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acquainted admiration affect amusement ancient appearance attempt attended beauty become called cause character continued eloquence English entirely equal ESSAY excellence expected expression eyes face fall feel figure formed fortune friends gave genius give hand happiness head heart human idea imagination imitation improvement instance instruction Italy kind king lady language laws learning least lived mankind manner master means merit mind nature never object obliged observed occasion offer once original passion perhaps person played pleased pleasure poet Poetry polite poor possessed present produce proper reason received remarkable respect ridicule says seems seen sense serve short society soon sound speak sure taste thing thought tion true truth turn virtue whole writer young
Page 281 - With a bare bodkin ? who would fardels bear, To grunt and sweat under a weary life, But that the dread of something after death, The undiscover'd country from whose bourn No traveller returns, puzzles the will, And makes us rather bear those ills we have Than fly to others that we know not of ? Thus conscience does make cowards of us all...
Page 69 - I destroyed this, and the insect set about another. When I destroyed the other also, its whole stock seemed entirely exhausted, and it could spin no more. The arts it made use of to support itself, now deprived of its great means of subsistence, were indeed surprising. I have seen it roll up its legs like a ball, and lie motionless for hours together, but cautiously watching all the time ; when a fly happened to approach sufficiently near, it would dart out all at once, and often seize its prey.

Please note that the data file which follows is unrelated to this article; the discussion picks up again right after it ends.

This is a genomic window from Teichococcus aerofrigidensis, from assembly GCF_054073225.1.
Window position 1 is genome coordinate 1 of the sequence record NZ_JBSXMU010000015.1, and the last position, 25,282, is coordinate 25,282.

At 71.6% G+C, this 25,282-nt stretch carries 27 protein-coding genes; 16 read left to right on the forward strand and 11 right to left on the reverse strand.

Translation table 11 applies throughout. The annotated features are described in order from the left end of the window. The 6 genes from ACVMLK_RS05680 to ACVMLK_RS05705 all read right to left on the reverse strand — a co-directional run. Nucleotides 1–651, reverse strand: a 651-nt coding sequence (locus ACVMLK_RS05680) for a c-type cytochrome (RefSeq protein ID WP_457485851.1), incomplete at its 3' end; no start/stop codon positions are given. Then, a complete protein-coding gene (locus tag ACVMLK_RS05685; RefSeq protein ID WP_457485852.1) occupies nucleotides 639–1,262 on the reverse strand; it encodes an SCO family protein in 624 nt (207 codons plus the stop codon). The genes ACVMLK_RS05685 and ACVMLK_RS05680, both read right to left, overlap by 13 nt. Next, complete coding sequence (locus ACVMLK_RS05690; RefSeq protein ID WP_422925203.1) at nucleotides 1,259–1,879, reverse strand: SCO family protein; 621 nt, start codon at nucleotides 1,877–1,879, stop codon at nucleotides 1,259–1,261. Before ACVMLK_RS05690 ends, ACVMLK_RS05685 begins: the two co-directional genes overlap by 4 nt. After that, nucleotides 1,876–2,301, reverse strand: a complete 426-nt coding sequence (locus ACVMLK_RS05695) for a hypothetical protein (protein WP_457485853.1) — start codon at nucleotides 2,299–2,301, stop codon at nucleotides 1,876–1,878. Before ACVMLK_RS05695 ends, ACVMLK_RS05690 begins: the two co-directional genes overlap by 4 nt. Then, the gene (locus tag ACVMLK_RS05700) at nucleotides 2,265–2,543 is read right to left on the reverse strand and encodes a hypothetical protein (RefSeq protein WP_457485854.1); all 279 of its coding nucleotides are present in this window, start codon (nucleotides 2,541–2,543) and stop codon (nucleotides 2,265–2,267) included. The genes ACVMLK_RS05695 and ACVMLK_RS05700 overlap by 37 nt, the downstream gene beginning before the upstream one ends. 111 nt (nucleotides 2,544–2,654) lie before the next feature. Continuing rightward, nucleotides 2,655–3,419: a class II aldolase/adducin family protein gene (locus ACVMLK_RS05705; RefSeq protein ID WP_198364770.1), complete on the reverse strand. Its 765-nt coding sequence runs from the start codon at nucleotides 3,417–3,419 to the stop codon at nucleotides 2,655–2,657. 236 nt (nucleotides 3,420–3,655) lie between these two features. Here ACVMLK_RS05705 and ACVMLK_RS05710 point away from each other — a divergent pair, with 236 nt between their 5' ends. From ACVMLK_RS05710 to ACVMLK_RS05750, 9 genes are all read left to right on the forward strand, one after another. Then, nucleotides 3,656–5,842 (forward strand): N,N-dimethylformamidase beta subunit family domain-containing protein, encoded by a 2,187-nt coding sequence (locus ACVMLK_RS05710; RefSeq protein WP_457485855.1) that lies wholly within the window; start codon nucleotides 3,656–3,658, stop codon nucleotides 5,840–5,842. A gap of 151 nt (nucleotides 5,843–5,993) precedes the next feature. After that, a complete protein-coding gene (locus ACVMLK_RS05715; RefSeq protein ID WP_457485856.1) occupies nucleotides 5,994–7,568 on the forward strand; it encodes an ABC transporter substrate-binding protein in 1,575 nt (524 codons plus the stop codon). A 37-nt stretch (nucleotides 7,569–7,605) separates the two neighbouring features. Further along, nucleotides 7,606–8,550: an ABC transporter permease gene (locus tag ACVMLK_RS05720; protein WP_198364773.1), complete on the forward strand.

Page 298 - Her waggon-spokes made of long spinners' legs, The cover of the wings of grasshoppers, <*> The traces of the smallest spider's web, The collars of the moonshine's...
Page 281 - The slings and arrows of outrageous fortune, Or to take arms against a sea of troubles, And by opposing end them? To die: to sleep; No more...
Page 90 - This was a very grave personage, whom at some distance I took for one of the most reserved, and even disagreeable, figures I had seen ; but as he approached his appearance improved, and when I could distinguish him thoroughly, I perceived that, in spite of the severity of his brow, he had one of the most good-natured countenances that could be imagined.
Page 281 - No traveller returns! — puzzles the will; And makes us rather bear those ills we have, Than fly to others that we know not of.
Page 68 - Now then, in peaceable possession of what was justly its own, it waited three days with the utmost impatience, repairing the breaches of its web, and taking no sustenance that I could perceive. At last, however, a large blue fly fell into the snare, and struggled hard to get loose. The spider gave it leave to entangle itself as much as possible, but it seemed to be too strong for the cobweb. I must own I was greatly surprised when I saw the spider immediately sally out, and in less than a minute...
Page 66 - ... nature for a state of war, not only upon other insects, but upon each other. For this state nature seems perfectly well to have formed it. Its head and breast are covered with a strong natural coat of mail, which is impenetrable to the attempts of every other insect, and its belly is enveloped in a soft pliant skin, which eludes the sting even of a wasp.
Page 68 - In three days the web was with incredible diligence completed ; nor could I avoid thinking that the insect seemed to exult in its new abode. It frequently traversed it round, examined the strength of every part of it, retired into its hole, and came out very frequently.